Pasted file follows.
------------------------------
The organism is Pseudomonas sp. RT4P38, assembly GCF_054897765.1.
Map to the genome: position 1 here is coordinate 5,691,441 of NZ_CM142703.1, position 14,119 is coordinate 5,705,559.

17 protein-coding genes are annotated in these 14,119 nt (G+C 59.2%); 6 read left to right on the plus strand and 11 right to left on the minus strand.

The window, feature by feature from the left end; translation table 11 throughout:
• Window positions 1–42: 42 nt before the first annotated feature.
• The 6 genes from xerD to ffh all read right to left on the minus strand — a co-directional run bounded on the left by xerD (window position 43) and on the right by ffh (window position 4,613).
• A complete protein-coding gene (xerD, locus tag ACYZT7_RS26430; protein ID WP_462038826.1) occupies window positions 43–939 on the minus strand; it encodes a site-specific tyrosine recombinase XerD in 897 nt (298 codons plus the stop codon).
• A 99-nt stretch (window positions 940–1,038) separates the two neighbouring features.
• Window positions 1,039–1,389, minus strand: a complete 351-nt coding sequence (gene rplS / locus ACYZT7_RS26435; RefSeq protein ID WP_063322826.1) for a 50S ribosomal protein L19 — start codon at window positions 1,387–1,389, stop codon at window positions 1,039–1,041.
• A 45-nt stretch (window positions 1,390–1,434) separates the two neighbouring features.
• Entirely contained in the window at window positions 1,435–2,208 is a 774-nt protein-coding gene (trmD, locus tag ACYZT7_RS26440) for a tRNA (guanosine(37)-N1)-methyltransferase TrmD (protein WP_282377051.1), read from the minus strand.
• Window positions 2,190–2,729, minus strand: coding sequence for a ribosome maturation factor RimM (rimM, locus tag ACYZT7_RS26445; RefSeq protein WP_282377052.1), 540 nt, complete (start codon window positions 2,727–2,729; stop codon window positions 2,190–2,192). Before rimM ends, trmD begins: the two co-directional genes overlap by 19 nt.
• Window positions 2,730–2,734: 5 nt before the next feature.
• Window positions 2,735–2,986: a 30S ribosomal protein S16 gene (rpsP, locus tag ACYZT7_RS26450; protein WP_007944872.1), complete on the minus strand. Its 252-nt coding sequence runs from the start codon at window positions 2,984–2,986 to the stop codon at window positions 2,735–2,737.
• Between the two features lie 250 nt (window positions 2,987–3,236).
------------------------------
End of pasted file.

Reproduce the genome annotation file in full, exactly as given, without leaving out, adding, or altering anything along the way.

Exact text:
The organism is Pseudomonas sp. RT4P38, assembly GCF_054897765.1.
Map to the genome: position 1 here is coordinate 5,691,441 of NZ_CM142703.1, position 14,119 is coordinate 5,705,559.

17 protein-coding genes are annotated in these 14,119 nt (G+C 59.2%); 6 read left to right on the plus strand and 11 right to left on the minus strand.

The window, feature by feature from the left end; translation table 11 throughout:
• Window positions 1–42: 42 nt before the first annotated feature.
• The 6 genes from xerD to ffh all read right to left on the minus strand — a co-directional run bounded on the left by xerD (window position 43) and on the right by ffh (window position 4,613).
• A complete protein-coding gene (xerD, locus tag ACYZT7_RS26430; protein ID WP_462038826.1) occupies window positions 43–939 on the minus strand; it encodes a site-specific tyrosine recombinase XerD in 897 nt (298 codons plus the stop codon).
• A 99-nt stretch (window positions 940–1,038) separates the two neighbouring features.
• Window positions 1,039–1,389, minus strand: a complete 351-nt coding sequence (gene rplS / locus ACYZT7_RS26435; RefSeq protein ID WP_063322826.1) for a 50S ribosomal protein L19 — start codon at window positions 1,387–1,389, stop codon at window positions 1,039–1,041.
• A 45-nt stretch (window positions 1,390–1,434) separates the two neighbouring features.
• Entirely contained in the window at window positions 1,435–2,208 is a 774-nt protein-coding gene (trmD, locus tag ACYZT7_RS26440) for a tRNA (guanosine(37)-N1)-methyltransferase TrmD (protein WP_282377051.1), read from the minus strand.
• Window positions 2,190–2,729, minus strand: coding sequence for a ribosome maturation factor RimM (rimM, locus tag ACYZT7_RS26445; RefSeq protein WP_282377052.1), 540 nt, complete (start codon window positions 2,727–2,729; stop codon window positions 2,190–2,192). Before rimM ends, trmD begins: the two co-directional genes overlap by 19 nt.
• Window positions 2,730–2,734: 5 nt before the next feature.
• Window positions 2,735–2,986: a 30S ribosomal protein S16 gene (rpsP, locus tag ACYZT7_RS26450; protein WP_007944872.1), complete on the minus strand. Its 252-nt coding sequence runs from the start codon at window positions 2,984–2,986 to the stop codon at window positions 2,735–2,737.
• Between the two features lie 250 nt (window positions 2,987–3,236).